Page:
Box Hill Baptist Church Anniversary

This Sunday we give thanks to God as we celebrate the Church Anniversary.

Can you imagine what it was like for those who came to this area 115 years ago, to establish homes, a wider community and a Baptist Church as part of that community ?

The ancient prophet Jeremiah also challenged a group of people who had moved (not of their own choice) into a new community. He encouraged them in God’s name to settle there:

‘Build houses and live in them; plant gardens and eat what they produce.

Seek the welfare of the city where I have sent you in exile, and pray to the Lord on its behalf, for in its welfare you will find your welfare.’

(Jeremiah 29. 5, 7)


The Moods of Prayer

“Prayer is the way we work our way out of the comfortable but cramped world of self and into the spacious world of God.”  Eugene Peterson

“Lord grant me the grace to have freedom of spirit; Cleanse my heart and soul so I may live joyously in your love.”  Anselm of Canterbury (1033 – 1109)

Exploring how prayer acts as a way to reflect on life, faith and our relationship with God.


The Humility of Christ

In Philippians 2.1-13 the apostle Paul demonstrates Christ as the example of humility and humbleness. He emptied himself and took on human form, although he was the Son of God. Christ Jesus didn’t claim his divinity on earth at all. He lived just like a human being amongst others. Yet he exhibited his absolute submission and total obedience to God up to the point of his death.

Paul encouraged the the Christians in Philippi to adapt and exercise Christ’s humility in their church. Their adaption of Christ’s humility can be demonstrated in the ways that they shouldn’t do anything out of their selfishness, ambition and conceit, but they should love and respect one another and look to the interests of others. And they should do all things without grumbling and arguing. These things would help the Philippian Christians to live in harmony and enhance unity amongst themselves.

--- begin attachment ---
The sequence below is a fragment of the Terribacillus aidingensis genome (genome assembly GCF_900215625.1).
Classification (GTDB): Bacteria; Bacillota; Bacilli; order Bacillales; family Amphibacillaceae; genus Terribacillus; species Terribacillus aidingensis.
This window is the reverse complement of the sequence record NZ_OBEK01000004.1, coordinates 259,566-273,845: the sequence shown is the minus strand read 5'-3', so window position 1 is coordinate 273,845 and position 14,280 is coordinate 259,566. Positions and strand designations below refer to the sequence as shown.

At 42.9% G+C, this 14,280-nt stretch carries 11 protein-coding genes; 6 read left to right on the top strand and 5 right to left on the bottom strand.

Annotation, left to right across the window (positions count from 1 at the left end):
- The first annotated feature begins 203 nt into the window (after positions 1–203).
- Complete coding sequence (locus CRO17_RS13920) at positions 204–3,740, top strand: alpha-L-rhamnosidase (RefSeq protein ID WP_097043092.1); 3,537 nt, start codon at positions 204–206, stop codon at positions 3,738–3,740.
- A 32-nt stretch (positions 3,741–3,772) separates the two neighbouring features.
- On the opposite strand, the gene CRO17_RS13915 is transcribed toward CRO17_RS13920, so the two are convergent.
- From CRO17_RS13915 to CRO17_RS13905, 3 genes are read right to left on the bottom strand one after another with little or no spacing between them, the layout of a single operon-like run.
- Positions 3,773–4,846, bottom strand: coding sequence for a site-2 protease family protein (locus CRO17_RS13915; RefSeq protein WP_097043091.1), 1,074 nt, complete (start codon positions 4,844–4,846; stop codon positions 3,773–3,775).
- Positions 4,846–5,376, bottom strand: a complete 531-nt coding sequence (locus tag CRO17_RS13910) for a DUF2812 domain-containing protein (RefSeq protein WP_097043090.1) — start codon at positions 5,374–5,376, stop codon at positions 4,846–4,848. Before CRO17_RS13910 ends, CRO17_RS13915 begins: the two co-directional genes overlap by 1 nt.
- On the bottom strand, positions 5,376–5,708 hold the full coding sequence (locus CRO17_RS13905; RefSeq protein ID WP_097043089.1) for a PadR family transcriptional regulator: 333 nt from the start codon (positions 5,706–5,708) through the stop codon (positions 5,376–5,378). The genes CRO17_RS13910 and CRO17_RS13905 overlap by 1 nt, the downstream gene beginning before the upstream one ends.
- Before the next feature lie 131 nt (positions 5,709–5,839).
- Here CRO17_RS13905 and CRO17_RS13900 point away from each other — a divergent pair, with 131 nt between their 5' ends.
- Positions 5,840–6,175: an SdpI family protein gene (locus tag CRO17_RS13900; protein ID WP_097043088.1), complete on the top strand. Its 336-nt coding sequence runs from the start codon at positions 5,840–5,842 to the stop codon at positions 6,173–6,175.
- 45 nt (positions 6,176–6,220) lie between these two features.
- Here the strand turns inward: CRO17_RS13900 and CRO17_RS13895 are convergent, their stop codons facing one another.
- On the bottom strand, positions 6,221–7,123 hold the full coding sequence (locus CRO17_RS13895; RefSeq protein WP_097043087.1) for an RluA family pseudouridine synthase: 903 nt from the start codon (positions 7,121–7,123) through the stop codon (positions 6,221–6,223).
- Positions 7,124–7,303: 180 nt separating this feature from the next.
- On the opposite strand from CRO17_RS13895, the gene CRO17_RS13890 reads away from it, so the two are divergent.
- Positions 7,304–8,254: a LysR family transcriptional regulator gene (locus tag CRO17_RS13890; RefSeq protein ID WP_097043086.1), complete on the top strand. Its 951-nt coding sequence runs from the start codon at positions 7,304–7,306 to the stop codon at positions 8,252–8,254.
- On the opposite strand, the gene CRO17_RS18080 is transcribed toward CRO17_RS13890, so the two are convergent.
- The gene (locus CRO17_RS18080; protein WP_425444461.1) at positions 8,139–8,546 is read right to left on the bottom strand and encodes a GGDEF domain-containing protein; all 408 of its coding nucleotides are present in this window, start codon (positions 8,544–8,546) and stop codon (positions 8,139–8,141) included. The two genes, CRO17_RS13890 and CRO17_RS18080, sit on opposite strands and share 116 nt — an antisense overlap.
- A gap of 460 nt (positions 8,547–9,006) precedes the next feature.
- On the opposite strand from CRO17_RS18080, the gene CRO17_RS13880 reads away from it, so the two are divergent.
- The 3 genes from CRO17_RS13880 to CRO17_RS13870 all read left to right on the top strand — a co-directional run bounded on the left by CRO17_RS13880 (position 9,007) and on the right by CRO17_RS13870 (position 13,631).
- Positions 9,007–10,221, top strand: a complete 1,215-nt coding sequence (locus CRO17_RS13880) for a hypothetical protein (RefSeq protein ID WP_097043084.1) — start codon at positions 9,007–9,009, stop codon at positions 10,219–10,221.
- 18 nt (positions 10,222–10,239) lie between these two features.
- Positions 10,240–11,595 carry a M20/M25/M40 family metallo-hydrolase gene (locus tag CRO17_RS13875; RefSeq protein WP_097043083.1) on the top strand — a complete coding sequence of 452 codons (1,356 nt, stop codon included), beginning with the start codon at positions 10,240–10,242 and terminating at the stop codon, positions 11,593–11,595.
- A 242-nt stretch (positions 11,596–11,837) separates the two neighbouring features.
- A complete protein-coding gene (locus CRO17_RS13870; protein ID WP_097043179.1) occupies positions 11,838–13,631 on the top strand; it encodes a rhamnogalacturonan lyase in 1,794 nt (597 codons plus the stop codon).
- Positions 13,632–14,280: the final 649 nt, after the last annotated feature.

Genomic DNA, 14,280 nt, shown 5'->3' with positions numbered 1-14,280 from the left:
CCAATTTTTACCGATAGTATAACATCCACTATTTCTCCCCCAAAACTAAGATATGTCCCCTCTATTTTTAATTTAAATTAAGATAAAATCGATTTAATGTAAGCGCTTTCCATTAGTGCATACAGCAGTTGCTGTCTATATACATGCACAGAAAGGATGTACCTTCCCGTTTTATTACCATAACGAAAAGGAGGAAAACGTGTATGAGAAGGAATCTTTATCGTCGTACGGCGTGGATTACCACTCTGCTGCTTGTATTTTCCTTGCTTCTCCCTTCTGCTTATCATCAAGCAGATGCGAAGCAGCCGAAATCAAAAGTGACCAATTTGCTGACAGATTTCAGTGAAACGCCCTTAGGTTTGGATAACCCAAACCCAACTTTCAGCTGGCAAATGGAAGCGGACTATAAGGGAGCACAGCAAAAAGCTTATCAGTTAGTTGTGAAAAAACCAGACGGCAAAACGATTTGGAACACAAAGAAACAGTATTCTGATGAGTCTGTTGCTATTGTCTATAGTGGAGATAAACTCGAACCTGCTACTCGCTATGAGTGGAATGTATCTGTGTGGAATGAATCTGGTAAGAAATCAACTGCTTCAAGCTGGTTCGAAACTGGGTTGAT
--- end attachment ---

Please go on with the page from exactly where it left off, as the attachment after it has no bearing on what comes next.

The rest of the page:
Paul points out that it is God who enables and empowers us to will and work for his good purpose. He loves to see his children love one another and live in harmony and unity.

United in support for one another

This week Rev. Dr Oh-Young Kwon draws from Philippians 1:18b-30 to speak on the importance of unity with each other and the Spirit.

Live your life in a manner worthy of the gospel of Christ, so that, whether I come and see you or am absent and hear about you, I will know that you are standing firm in one spirit, striving side by side with one mind for the faith of the gospel, and are in no way intimidated by your opponents. Phil. 1:27-28

Now I appeal to you, brothers and sisters, by the name of our Lord Jesus Christ, that all of you be in agreement and that there be no divisions among you, but that you be united in the same mind and the same purpose. 1Cor. 1:10

That there may be no dissension within the body, but the members may have the same care for one another. 1Cor. 12:25 

I want their hearts to be encouraged and united in love, so that they may have all the riches of assured understanding and have the knowledge of God’s mystery, that is, Christ himself. Col. 2:2

And may the Lord make you increase and abound in love for one another and for all, just as we abound in love for you. 1Th. 3:12

Sing to the Lord

We come together to worship God

Worship is the nourishment of the mind on God’s truth;

It is the quickening of the conscience by God’s holiness;

It is the enrichment of the imagination by God’s beauty;